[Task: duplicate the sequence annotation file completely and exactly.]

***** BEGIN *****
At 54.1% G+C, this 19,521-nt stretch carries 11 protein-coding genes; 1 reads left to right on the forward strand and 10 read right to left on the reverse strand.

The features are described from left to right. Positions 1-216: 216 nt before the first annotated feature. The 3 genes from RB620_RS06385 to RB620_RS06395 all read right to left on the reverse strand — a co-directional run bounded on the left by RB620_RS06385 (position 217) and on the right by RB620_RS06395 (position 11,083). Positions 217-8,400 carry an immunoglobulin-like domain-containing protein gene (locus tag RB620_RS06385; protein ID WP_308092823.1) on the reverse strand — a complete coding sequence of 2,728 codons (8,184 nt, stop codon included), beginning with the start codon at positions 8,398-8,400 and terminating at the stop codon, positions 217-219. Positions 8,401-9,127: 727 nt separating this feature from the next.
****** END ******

At 54.1% G+C, this 19,521-nt stretch carries 11 protein-coding genes; 1 reads left to right on the forward strand and 10 read right to left on the reverse strand.

The features are described from left to right. Positions 1-216: 216 nt before the first annotated feature. The 3 genes from RB620_RS06385 to RB620_RS06395 all read right to left on the reverse strand — a co-directional run bounded on the left by RB620_RS06385 (position 217) and on the right by RB620_RS06395 (position 11,083). Positions 217-8,400 carry an immunoglobulin-like domain-containing protein gene (locus tag RB620_RS06385; protein ID WP_308092823.1) on the reverse strand — a complete coding sequence of 2,728 codons (8,184 nt, stop codon included), beginning with the start codon at positions 8,398-8,400 and terminating at the stop codon, positions 217-219. Positions 8,401-9,127: 727 nt separating this feature from the next.